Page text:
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St. Dorothy Catholic Community Orlando/Winter Park, Florida
Readings

Isaiah 62:1-5

Psalms 96:1-2, 2-3, 7-8, 9-10

First Corinthians 12:4-11

John 2:1-12


2nd Sunday of Ordinary Time – January 16, 2022

Jesus and his disciples attended the wedding feast. This is no minor detail. And just to make sure we don't ignore it, today's Old Testament reading reiterates it.


God tells us that the relationship he wants to have with us, with his Church and each member of his Church, is a relationship of intimacy - real person-to- person intimacy - and joy, and fruitfulness. And so he says that his grace will bring us into his joyful embrace - like the embrace of newlyweds. The prophet Isaiah tells us: "For the LORD delights in you, and makes your land [this is an image of the Church] his spouse. As a young man marries a virgin, your Builder shall marry you; And as a bridegroom rejoices in his bride so shall your God rejoice in you."

All the good things of our lives here on earth are gifts from God. They tell us about God, and they give us little hints about what life lived in close communion with him is like.


If his gifts can give us so much joy, just imagine the delight that comes from actually possessing him - and that's what he wants to happen, both now, here on earth, in part, and completely, forever in heaven. Too often we think of God as aloof from the healthy joys and activities of the human experience. Jesus came not just to teach us how to live, but to bring the whole human condition back to its fullness. It is part of human nature to celebrate, to enjoy the good things of creation (like marriage and wine), and Patrick’s Confirmation today and Christ wants to teach us how to do so in a balanced, healthy way. The better we know him, the more fully we will experience the life he has given us. Just to put things into perspective as scripture tells us 6 purification jugs were filled to the brim with water. Each of these jugs held (from what archaeology tells us) 30 gallons of water each. So Jesus made approximately 180 gallons of wine or the equivalent of 2 pallets of regular wine bottles. Also the wedding reception was not just an event after the wedding as we know it today that was at the ballroom of the Cana Ritz Carlton. The wedding receptions at Jesus’ time lasted for a week. So they were party animals!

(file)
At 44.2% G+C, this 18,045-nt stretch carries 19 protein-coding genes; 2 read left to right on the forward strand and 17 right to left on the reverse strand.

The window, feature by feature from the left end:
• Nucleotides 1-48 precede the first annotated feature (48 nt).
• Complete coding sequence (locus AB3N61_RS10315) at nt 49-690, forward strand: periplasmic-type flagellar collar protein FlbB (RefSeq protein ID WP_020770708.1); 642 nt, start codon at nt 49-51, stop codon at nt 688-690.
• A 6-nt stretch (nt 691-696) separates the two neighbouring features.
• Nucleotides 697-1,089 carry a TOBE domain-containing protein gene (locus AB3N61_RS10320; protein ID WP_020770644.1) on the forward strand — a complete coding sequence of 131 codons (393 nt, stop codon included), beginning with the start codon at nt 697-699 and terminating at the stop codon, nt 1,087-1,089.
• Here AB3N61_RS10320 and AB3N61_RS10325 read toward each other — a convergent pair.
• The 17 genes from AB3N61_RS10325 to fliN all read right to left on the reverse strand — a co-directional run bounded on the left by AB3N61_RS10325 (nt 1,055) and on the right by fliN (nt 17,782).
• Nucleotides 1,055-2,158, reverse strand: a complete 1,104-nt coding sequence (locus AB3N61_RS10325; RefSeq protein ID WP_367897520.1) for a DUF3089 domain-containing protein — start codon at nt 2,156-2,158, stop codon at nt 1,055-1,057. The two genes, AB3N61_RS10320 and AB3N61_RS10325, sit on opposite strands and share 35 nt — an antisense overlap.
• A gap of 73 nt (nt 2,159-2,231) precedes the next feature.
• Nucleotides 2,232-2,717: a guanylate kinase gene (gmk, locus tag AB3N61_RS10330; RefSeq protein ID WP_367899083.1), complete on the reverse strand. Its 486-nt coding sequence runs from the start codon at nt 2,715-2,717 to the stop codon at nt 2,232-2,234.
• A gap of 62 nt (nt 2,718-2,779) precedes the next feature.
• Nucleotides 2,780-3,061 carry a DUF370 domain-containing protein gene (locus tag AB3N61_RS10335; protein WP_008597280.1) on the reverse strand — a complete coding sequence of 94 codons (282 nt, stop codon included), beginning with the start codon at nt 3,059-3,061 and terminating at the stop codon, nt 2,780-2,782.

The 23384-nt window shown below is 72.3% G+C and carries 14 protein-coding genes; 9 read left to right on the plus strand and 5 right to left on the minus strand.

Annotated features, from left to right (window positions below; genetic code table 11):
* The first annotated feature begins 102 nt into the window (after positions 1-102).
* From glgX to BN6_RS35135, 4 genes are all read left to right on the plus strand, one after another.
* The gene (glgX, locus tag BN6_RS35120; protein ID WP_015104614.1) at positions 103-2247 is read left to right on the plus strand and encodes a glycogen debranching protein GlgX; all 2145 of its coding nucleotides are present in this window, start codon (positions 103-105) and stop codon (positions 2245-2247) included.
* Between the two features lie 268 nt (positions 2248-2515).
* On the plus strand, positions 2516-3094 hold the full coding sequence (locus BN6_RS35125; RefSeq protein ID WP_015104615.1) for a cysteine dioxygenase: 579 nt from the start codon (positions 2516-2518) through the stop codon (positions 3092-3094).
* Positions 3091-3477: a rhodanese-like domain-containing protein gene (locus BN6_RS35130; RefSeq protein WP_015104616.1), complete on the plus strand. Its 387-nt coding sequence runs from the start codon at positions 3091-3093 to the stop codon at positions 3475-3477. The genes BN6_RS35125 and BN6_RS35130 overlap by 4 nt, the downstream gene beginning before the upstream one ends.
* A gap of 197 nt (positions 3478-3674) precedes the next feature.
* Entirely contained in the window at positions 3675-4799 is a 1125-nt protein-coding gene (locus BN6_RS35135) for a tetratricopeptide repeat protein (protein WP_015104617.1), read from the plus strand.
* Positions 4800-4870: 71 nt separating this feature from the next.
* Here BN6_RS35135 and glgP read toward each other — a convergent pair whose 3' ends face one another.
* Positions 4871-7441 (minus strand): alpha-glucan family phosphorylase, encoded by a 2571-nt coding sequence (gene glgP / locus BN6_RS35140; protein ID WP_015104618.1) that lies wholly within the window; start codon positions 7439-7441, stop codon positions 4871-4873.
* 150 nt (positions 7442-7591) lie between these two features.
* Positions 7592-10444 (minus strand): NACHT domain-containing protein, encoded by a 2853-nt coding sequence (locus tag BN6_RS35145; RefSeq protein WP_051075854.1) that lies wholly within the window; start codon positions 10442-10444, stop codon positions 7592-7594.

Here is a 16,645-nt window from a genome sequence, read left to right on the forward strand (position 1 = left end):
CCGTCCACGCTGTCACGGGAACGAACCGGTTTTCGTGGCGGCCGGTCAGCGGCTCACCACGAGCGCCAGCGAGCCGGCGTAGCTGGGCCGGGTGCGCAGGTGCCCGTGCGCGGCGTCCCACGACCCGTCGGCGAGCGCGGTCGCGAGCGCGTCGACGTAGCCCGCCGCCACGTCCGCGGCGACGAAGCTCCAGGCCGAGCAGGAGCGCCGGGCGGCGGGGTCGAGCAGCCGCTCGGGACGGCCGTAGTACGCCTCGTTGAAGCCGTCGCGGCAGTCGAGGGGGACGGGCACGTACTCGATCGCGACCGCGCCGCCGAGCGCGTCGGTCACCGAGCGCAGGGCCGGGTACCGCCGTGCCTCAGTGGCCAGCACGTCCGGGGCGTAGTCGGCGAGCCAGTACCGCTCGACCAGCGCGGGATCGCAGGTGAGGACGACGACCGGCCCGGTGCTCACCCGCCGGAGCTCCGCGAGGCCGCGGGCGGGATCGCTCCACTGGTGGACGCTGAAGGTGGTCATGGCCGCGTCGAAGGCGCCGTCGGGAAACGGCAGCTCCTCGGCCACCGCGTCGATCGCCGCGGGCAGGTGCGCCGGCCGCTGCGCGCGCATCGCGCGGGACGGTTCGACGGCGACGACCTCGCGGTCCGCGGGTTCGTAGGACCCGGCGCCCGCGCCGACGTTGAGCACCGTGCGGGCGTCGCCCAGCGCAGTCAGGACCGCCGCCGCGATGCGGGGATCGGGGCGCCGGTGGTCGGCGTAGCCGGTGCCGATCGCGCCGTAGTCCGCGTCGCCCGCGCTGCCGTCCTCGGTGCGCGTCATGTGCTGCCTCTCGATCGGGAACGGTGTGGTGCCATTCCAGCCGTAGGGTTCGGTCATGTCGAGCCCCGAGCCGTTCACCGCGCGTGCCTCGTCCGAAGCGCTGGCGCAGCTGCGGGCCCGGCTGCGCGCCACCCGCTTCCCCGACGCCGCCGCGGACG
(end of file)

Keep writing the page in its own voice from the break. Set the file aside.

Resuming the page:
Here is an antidote which has been passed down through the ages. When St John the Evangelist, Jesus' youngest disciple and the one who is attributed for writing the Gospel of John and the Book of Revelation, was an old man, he taught this lesson to one of the young followers of Christ in his area.
One day the young man, who was really on fire for the faith and eager to spread the Good News, found the apostle John sitting on a bench in the yard near their meeting place. John was calm and relaxed, playing with a little pet monkey. A smile on his face, gentle laughter on his lips, and seemingly without a care in the world. The young man was taken aback to see the saint taking it easy. He went up to him and said, "Good teacher, how can you rest and relax when the Church is being persecuted? How can you sit here idle when so many people still do not know Jesus Christ?" John turned away from the little monkey and looked at his young disciple with a glint in his eye. "My son," he said, "the bow that is always strung soon loses its strength." Then he went back to playing with his pet.

Jesus enjoyed the wedding feast. His Apostles enjoyed the wedding feast. Christian life is not meant to be dark and dreary; we above all people should know how to enjoy God's gifts to the full. A sad saint is a bad saint.